SANTA ANA, Calif. — In the corridors bracketing Mater Dei High School’s deluxe basketball gym, complete with video message boards and on-court premium seating like you might find up “The 5” freeway at a Los Angeles Lakers game, the Monarchs’ astonishing athletic legacy is on proud display.
It is one of only two high schools — Woodrow Wilson High in Dallas being the other – to produce two Heisman Trophy winners: Notre Dame’s John Huarte in 1964 and Southern California’s Matt Leinart in 2004. The school was the launching point for eight Olympians, current UConn women’s basketball All-American Katie Lou Samuelson, former NFL quarterback Matt Barkley and former New York Yankees infielder Bobby Meacham, among many other familiar names.
Their pictures and names are splashed all over the walls, including one wall that features the names of all the school’s most highly decorated athletes over the years.
One day soon, Elias Ricks’ name will be on that wall.
The nation’s top-ranked cornerback for the Class of 2020 and 247Sports.com’s No. 9 prospect overall, Ricks quietly committed to LSU two weeks before Christmas and announced his decision Christmas Day.
Merry Christmas to LSU.
As you would expect, LSU coach Ed Orgeron took Ricks’ call rather well.
“He was pretty stoked,” Ricks said, standing in front of the long athletic mural near a picture of Huarte. “Yelling, screaming. He was pretty hyped.”
It’s a long-distance courtship for LSU, to be sure, but Orgeron has close ties to Ricks, his family and his coach at Mater Dei (pronounced “MAH-ter day”) from his days coaching at USC. Those ties worked to Orgeron's and LSU’s advantage.
“I’ve known Coach O since I was 7 years old,” said Ricks, 17, who also has some distant relatives in Louisiana. “I’ve known him since SC. He was big out here. He’s real close to my mom, too, so that helped.”
The daughter of Mater Dei coach Bruce Rollinson worked for Orgeron in the USC football office, forming another important bond.
“She was essentially his go-to girl,” Rollinson said. “He couldn’t come, but got invited to her wedding.”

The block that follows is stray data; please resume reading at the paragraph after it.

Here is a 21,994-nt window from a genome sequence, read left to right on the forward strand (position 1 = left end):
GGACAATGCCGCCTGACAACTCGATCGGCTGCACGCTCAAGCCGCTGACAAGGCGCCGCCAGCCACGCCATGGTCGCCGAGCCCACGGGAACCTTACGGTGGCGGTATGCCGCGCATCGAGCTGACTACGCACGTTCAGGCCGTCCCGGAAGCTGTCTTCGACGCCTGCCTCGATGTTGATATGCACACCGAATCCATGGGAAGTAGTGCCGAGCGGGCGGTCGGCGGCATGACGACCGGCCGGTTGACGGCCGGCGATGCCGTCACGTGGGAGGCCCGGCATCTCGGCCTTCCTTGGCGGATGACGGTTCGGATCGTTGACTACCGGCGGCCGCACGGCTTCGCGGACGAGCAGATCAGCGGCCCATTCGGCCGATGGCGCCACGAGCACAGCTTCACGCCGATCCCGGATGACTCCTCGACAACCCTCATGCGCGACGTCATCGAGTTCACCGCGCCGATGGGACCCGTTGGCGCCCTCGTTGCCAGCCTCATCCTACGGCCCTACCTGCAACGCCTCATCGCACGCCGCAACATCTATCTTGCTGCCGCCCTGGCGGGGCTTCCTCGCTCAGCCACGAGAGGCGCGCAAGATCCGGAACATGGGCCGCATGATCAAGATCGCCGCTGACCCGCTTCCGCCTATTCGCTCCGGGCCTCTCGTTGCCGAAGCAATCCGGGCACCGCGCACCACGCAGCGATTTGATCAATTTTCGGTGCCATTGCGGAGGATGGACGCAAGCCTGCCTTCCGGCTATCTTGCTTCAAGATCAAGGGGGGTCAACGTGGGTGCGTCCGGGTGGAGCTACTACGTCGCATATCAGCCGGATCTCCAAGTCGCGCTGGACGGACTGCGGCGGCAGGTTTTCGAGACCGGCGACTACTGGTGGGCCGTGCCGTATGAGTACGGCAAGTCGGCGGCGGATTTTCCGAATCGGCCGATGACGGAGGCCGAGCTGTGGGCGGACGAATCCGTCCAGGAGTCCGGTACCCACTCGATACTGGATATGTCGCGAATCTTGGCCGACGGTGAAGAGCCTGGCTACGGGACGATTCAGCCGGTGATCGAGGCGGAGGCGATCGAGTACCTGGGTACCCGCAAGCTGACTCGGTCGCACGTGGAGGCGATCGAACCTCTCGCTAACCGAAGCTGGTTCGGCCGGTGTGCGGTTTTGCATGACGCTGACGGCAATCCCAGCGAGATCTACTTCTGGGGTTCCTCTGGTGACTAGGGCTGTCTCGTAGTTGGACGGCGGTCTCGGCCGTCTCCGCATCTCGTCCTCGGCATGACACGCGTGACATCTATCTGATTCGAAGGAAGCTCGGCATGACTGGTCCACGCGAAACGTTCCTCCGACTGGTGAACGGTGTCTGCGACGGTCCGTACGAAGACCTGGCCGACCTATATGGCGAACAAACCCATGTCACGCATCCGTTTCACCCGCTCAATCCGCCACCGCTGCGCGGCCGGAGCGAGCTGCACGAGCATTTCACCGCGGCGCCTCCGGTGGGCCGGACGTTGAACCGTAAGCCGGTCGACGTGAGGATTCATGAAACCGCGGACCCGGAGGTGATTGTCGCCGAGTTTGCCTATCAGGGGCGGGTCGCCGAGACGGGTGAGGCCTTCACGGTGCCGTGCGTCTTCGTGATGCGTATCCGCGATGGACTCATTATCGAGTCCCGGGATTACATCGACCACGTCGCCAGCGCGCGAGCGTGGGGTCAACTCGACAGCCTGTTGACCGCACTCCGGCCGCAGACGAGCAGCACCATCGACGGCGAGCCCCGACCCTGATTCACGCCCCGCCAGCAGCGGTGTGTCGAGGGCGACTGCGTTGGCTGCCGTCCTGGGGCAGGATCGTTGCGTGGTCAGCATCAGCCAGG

The biggest drawing card for Ricks, though, is probably LSU’s other three-letter moniker: D-B-U.
“I’ve been knowing the tradition they have with their cornerbacks and their DBs,” he said. “They put out first-rounders every year, and I want to be a part of that.”
On his visits to LSU, Ricks spoke to All-American safety Grant Delpit and All-American cornerback Greedy Williams. The latter turned pro after the regular season and is widely projected to be a top-five pick in April’s NFL draft. Getting a phone call from Arizona Cardinals cornerback Patrick Peterson, yet another LSU All-American, also didn’t hurt.
Ricks said he looks forward to starting at LSU opposite this year’s No. 1 cornerback prospect, former Dunham School five-star prospect Derek Stingley, who enrolled early at LSU to take part in pre-Fiesta Bowl practices. He is already looking forward to the 2021 season when LSU is scheduled to play UCLA at the Rose Bowl.
Some accomplishments by defensive back Derek Stingley Jr. sound like myths rather than reality.
“It’s just where I thought I would fit in best,” said Ricks, who traveled to Arizona to attend LSU’s 40-32 Fiesta Bowl victory over UCF.
Rollinson said Ricks has the tools to be the next of LSU’s long line of great defensive backs.
“He has the measurables,” Rollinson said. “He’s 6-3 with flat-out special speed. He lifts weights. He knows he has to get stronger to play in the SEC. I’ve seen that commitment from him.”
Ricks has flashed his talent on the biggest stages. He helped Mater Dei to a state championship and No. 1 ranking this season in the USA Today Super 25 national high school poll. The Monarchs got there in part thanks to what Ricks did in the state semifinals against No. 7 Corona Centennial.
Ricks returned three first-half interceptions for touchdowns in Mater Dei’s 48-14 victory.
“It was a lot of film and readiness for the game,” Ricks said. “That’s all I can really say.”
It was a new experience for his coach, however.
“I’ve watched and coached a lot of football,” Rollinson said, “but I’ve never seen that.
“It was a dominant performance by him against some of the most outstanding talent in Southern California.”
It is an eternity in recruiting time to Dec. 18 — the start of college football’s early signing period for 2019-20, the first possible day Ricks could sign a national letter of intent with LSU. He knows people will continue to probe the firmness of his LSU commitment and that he will continue to be pressed hard by other schools — Ohio State, right now, being the most persistent.
But standing in his school earlier this month, wearing a purple and gold LSU windbreaker, Ricks stood by his pledge.
“It’s a long road, but I’m solid,” Ricks said. “I’m 100 percent committed. I’m asking other players to come with me.”
It is the confident tone of a talented young man who knows he will one day soon be enshrined on Mater Dei’s walls.
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